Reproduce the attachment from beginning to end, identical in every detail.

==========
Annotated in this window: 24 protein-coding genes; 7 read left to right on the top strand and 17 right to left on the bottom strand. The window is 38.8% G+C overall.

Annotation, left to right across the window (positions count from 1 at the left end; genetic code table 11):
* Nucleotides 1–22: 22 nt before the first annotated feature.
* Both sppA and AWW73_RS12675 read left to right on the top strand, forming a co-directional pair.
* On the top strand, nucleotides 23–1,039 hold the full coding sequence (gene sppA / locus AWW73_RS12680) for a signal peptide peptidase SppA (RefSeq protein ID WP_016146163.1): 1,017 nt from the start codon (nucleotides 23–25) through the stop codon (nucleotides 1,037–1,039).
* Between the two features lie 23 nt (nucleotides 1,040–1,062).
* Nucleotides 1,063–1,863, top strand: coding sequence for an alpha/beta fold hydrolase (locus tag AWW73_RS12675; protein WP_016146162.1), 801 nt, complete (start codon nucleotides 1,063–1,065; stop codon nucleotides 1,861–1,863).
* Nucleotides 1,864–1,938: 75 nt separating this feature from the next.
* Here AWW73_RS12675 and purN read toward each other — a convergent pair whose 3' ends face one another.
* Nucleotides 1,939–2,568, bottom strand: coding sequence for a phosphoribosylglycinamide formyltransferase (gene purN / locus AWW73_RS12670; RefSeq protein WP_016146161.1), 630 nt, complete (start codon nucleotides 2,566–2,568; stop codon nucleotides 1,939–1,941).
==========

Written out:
Annotated in this window: 24 protein-coding genes; 7 read left to right on the top strand and 17 right to left on the bottom strand. The window is 38.8% G+C overall.

Annotation, left to right across the window (positions count from 1 at the left end; genetic code table 11):
* Nucleotides 1–22: 22 nt before the first annotated feature.
* Both sppA and AWW73_RS12675 read left to right on the top strand, forming a co-directional pair.
* On the top strand, nucleotides 23–1,039 hold the full coding sequence (gene sppA / locus AWW73_RS12680) for a signal peptide peptidase SppA (RefSeq protein ID WP_016146163.1): 1,017 nt from the start codon (nucleotides 23–25) through the stop codon (nucleotides 1,037–1,039).
* Between the two features lie 23 nt (nucleotides 1,040–1,062).
* Nucleotides 1,063–1,863, top strand: coding sequence for an alpha/beta fold hydrolase (locus tag AWW73_RS12675; protein WP_016146162.1), 801 nt, complete (start codon nucleotides 1,063–1,065; stop codon nucleotides 1,861–1,863).
* Nucleotides 1,864–1,938: 75 nt separating this feature from the next.
* Here AWW73_RS12675 and purN read toward each other — a convergent pair whose 3' ends face one another.
* Nucleotides 1,939–2,568, bottom strand: coding sequence for a phosphoribosylglycinamide formyltransferase (gene purN / locus AWW73_RS12670; RefSeq protein WP_016146161.1), 630 nt, complete (start codon nucleotides 2,566–2,568; stop codon nucleotides 1,939–1,941).